Friday, September 23, 2016

Being Color Brave

Growing up there have been a few times where I could say the words "I felt invisible." Feeling invisible is the most isolating feeling in the world. You feel like no one can hear you even when you are crying out for help. People seem to look right through you and it's almost as if you are nothing. I was never the "skinny girl" and in the dance world that is not always the best option. I would go to extreme lengths to keep my weight down. I was constantly surrounded by tall, thin, and muscular bodies. Being 4'11 most of my teenage and adult life, tall and thin was never really an option. I look back on my life as a high schooler and think to myself, it was never as bad as I thought it was. I always pushed myself away from others, and my entire high school career I thought it was the other way around.

Speaker Mellody Hobson dives into the meaning of the statements, "being color blind" or "being color brave." When watching her TED talk she discusses the subject of race. Mellody herself was the victim of racial discrimination when she showed up at a luncheon in New York with a friend. They had arrived and were asked where their uniforms were as if they were the wait staff. From this day forward she was more aware that racial discrimination was still a huge deal going on in today's society. Being color blind to many people can seem like a positive thing. It says to the world that you choose not to see color. Mellody discusses how that is not always a good thing. She states, "You see, researchers have coined this term "color blindness" to describe a learned behavior where we pretend that we don't notice race. If you happen to be surrounded by a bunch of people who look like you, that's purely accidental. Now, color blindness, in my view, doesn't mean that there's no racial discrimination, and there's fairness. It doesn't mean that at all. It doesn't ensure it. In my view, color blindness is very dangerous because it means we're ignoring the problem." 

On the other hand being color brave is a positive look at the color of ones skin. She states, "We have to be color brave. We have to be willing, as teachers and parents and entrepreneurs and scientists, we have to be willing to have proactive conversations about race with honesty and understanding and courage, not because it's the right thing to do, but because it's the smart thing to do." Being able to actually talk about the situation is the only way racism is going to stop being at the forefront of our society.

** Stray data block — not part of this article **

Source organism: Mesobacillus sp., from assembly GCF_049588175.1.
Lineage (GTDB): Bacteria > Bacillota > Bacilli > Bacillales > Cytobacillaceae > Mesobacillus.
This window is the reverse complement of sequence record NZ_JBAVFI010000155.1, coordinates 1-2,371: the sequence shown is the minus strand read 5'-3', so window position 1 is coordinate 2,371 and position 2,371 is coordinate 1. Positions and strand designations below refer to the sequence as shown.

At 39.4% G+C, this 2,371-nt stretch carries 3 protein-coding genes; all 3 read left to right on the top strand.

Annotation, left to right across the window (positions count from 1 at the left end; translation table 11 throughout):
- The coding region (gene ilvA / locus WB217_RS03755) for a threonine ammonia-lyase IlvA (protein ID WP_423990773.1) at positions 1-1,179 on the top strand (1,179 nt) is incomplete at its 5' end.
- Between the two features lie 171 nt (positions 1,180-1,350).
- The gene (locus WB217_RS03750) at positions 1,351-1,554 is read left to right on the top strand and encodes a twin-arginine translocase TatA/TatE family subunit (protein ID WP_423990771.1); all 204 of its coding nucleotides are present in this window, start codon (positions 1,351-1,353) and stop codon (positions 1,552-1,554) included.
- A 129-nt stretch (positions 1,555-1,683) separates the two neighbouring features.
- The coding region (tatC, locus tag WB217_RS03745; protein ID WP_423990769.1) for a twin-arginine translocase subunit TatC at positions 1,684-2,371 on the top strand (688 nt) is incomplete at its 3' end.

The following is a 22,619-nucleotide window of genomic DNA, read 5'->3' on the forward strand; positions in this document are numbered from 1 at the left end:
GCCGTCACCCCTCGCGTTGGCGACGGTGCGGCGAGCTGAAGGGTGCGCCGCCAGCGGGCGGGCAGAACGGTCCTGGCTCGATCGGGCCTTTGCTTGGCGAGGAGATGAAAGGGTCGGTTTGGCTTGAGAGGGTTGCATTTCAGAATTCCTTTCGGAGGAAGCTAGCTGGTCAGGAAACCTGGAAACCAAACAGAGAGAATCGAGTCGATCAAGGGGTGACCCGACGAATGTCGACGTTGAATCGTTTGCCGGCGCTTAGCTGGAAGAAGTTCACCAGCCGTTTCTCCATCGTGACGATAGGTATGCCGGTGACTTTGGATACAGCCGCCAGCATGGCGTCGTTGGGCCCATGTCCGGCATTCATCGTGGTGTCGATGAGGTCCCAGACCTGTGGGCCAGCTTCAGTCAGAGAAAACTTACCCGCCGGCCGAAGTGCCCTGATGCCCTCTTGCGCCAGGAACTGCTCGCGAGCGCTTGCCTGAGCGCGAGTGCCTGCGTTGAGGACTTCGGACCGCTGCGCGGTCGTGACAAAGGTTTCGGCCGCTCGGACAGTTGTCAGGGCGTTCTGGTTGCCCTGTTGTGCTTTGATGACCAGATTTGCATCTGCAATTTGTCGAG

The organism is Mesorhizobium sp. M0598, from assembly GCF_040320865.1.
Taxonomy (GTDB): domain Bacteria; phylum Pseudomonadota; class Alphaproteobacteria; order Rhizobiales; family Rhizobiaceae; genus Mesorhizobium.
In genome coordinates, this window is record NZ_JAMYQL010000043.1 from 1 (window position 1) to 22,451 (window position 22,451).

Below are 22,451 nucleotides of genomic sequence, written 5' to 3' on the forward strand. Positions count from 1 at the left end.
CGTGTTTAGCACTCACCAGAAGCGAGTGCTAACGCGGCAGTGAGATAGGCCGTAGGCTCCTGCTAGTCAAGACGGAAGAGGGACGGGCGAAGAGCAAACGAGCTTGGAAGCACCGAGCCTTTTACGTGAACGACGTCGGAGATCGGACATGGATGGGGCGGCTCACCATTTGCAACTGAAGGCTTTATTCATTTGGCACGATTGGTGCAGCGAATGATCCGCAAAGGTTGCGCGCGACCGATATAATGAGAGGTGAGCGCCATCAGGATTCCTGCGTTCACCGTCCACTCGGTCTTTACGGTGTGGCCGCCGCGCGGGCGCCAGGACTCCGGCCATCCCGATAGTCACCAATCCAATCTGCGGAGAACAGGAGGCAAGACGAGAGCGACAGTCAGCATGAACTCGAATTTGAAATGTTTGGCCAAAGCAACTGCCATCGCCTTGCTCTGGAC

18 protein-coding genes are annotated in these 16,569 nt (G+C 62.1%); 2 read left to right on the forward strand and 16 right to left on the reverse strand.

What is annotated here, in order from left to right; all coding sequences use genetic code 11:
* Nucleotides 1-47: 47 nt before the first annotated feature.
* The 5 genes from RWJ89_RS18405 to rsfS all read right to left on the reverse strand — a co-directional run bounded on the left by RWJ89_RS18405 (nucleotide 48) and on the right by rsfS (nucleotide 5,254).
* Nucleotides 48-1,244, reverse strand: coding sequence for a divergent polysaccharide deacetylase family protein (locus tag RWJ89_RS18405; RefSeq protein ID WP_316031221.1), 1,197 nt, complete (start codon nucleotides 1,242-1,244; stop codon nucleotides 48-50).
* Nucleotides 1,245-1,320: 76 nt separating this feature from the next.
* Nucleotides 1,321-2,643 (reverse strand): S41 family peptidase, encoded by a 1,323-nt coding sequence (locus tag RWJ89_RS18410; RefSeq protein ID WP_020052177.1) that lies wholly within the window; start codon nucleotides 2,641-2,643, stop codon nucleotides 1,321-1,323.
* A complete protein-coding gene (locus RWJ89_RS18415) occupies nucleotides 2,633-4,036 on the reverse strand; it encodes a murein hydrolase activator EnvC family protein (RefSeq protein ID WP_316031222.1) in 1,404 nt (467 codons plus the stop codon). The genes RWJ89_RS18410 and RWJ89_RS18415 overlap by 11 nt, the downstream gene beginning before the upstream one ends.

Mellody and organizations like Youth In Action(YIA) which our previous blog post is about, are begging to get the ball rolling in taking social injustices and making them everyday discussions around the circle. Today our class got to see first hand what these youth do everyday in order to make a positive impact and change in the communities that they live in. Mellody is an amazing example of why stereotyping and racial discrimination need to be a thing of the past. Due to the fact that she lived her life being color BRAVE as opposed to color BLIND so many doors opened for her and she is living the life that she had always dreamed of. 

Tuesday, September 13, 2016

In A World Where Youth Hold The Power

YIA is a Providence based nonprofit after school program that gives children the chance to speak their minds in a safe and open community. YIA is an organization that helps children in ways a "classroom" setting cannot. It helps give children a voice in topics that may seem unconventional to others. (Such as sex, gender, teenage pregnancy,  It allows the youth to take charge of the program themselves and lead discussions and debates on topics of their choices.

One of the parts of the article that stuck with me the most was a quote from one of the YIA participants. It read, "I like that I'm part of a place where there are so many different opinions. The trust, respect, and openness make us stronger. If you disagree with a teacher, a police officer, or the mayor, or if you talk about politics, want to read a different book, or believe the rules adults have set up are a mistake, people usually don't want to hear about it. You don't have permission to disagree in other places. Because we do in here, we get a deeper understanding of one another, and then suddenly a new community program is starting or we're finding better ways to support each other."